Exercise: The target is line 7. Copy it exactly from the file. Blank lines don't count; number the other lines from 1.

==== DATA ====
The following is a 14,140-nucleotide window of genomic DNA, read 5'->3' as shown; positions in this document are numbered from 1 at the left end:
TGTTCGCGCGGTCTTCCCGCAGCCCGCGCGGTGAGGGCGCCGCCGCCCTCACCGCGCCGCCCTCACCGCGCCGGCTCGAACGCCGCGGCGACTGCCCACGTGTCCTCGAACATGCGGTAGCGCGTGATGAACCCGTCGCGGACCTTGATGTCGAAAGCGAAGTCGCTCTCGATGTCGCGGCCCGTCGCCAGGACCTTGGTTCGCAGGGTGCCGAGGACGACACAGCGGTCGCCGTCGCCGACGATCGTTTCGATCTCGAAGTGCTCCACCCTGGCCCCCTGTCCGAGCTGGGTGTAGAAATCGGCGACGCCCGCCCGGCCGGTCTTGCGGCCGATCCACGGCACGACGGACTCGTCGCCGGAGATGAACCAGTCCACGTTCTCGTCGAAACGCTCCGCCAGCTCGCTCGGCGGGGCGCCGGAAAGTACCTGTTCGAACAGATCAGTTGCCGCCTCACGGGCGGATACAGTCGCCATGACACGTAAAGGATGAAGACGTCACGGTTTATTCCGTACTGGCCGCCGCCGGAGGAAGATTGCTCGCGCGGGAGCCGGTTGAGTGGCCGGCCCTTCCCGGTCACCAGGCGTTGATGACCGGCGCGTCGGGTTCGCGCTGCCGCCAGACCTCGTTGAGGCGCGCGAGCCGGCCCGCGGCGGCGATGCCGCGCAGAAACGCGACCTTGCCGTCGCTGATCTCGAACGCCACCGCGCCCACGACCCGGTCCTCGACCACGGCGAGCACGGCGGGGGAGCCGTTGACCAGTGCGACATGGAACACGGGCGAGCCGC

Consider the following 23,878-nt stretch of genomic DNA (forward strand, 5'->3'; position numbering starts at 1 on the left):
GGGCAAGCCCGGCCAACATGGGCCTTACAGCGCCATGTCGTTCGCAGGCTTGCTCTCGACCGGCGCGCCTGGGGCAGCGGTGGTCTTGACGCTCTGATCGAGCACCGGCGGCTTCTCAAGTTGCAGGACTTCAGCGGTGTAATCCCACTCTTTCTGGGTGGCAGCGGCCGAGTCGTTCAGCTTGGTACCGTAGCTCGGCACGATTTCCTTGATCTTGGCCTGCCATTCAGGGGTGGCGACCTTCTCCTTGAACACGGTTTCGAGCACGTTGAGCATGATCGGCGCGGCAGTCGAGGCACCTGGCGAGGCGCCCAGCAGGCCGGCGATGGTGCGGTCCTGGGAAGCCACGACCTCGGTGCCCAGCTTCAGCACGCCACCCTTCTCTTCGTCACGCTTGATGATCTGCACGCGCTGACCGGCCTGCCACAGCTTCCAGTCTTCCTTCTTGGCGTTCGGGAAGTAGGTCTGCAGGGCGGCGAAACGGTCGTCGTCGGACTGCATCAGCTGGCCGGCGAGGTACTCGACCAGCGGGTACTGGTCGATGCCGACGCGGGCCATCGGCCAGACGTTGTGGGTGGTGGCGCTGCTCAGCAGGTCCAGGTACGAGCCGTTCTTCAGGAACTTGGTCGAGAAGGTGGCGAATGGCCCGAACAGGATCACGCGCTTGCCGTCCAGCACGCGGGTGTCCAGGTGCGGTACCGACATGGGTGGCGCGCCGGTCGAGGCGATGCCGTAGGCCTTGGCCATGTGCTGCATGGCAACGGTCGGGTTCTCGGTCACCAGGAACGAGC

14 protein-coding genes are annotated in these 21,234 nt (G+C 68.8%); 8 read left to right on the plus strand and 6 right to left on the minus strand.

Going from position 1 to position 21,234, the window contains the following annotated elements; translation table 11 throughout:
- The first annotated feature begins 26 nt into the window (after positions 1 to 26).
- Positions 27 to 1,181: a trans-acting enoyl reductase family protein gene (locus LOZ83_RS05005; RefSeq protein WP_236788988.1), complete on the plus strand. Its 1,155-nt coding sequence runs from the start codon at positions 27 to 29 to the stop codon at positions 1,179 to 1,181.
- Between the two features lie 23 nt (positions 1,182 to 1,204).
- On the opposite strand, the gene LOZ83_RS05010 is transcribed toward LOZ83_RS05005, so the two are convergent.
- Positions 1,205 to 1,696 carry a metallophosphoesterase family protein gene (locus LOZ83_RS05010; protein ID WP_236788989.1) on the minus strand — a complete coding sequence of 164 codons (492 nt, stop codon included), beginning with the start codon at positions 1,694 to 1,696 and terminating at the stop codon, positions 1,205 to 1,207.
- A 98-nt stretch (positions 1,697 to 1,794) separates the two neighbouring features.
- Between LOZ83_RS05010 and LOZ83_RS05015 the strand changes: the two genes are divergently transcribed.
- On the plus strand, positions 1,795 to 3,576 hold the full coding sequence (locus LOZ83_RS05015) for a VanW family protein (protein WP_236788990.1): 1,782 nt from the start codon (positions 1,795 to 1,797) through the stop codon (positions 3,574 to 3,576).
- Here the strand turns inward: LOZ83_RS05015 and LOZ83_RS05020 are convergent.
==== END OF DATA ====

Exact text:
- The first annotated feature begins 26 nt into the window (after positions 1 to 26).